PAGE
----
It’s a Thursday evening. In an airy London office space with more plants than seats, a small hubbub of young professionals swivel in their seats to chat with their neighbors, prosecco glasses in hand. The low murmur of conversion gives way to silence as two women take the stage, mics in hand.
Chioma Anokuru, an Account Director at Wunderman Thompson, and Morgan Fitzsimons, the then CMO of London Sock Company, kick off their discussion with a brief introduction to themselves and their roles, and why this evening is personal for them.
“I tick three of the under-represented group boxes. I’m female, I’m black, and I’m from a working-class background”, begins Chioma.
Morgan, her counterpart (and longtime friend & colleague) agrees, “Although I only tick two of those boxes — I’ll let you guess which ones”, she says with a smile.
Morgan and Chioma first met at fashion retailer Asos, where they bonded over a shared experience in the working world. For a long time, Chioma says, she felt that she wasn’t being represented at a senior level.
“I think over the last couple of years, things have changed. I’m starting to hear and see about more women moving into leadership roles. There’s definitely still more work to be done, but it’s good to see that hopefully there’s positive change on the horizon. We need to focus on gender, but there are groups where there is more work to be done.”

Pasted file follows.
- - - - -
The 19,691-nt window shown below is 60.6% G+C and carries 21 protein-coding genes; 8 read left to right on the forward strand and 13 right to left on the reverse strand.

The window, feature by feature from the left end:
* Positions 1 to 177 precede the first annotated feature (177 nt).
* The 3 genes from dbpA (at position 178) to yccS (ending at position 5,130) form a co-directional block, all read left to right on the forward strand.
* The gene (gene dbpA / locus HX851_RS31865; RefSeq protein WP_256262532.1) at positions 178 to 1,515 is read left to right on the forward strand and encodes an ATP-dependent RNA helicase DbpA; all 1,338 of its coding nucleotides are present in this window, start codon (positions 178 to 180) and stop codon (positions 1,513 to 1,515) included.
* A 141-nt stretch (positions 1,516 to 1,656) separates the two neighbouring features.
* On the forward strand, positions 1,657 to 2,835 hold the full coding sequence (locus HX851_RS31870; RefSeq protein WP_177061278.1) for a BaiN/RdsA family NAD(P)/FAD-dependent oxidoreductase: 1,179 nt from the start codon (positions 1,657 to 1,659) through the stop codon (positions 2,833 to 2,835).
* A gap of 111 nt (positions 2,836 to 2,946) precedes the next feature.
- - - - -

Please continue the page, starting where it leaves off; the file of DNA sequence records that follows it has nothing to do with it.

“I think over the last couple of years, things have changed. I’m starting to hear and see about more women moving into leadership roles. There’s definitely still more work to be done, but it’s good to see that hopefully there’s positive change on the horizon.” – Chioma Anokuru
Morgan echoes the sentiment. “In my leadership role, I’ve usually been surrounded by people who look like me, but don’t sound like me. People from “Oxford and Cambridge”. So I do understand the importance of diversity, not just from a gender perspective.”
They dive into their first slide, talking through some fascinating data on how a diverse leadership team benefits your culture. In brief, better hires (as it signals an inclusive working environment), better ideas (diversity of thought breeds creativity) and a better understanding of customers (who are themselves diverse!).
“Experience really is key over just price point. So [diversity] really helps with that — speaking to your customer in a way they understand, using the same language.”
Morgan highlights a pertinent quote from the World Retail Congress:
“Retailers are “not fit for purpose” due to a “lack of diversity within the top team”, leading to less insight and focus on customer demands from a younger and rapidly diversifying consumer demographic”
“For me,” says Morgan, “that’s quite shocking and quite scary”.
It’s certainly true that women are seriously under-represented on boards, both in and out of retail. In the US today, less than a quarter of companies’ Boards of Directors are female (21.7%) — with similar numbers in the UK (27.2%) and Germany (31.9%). And while France is significantly better at 43.4%, there is clearly still work to do.
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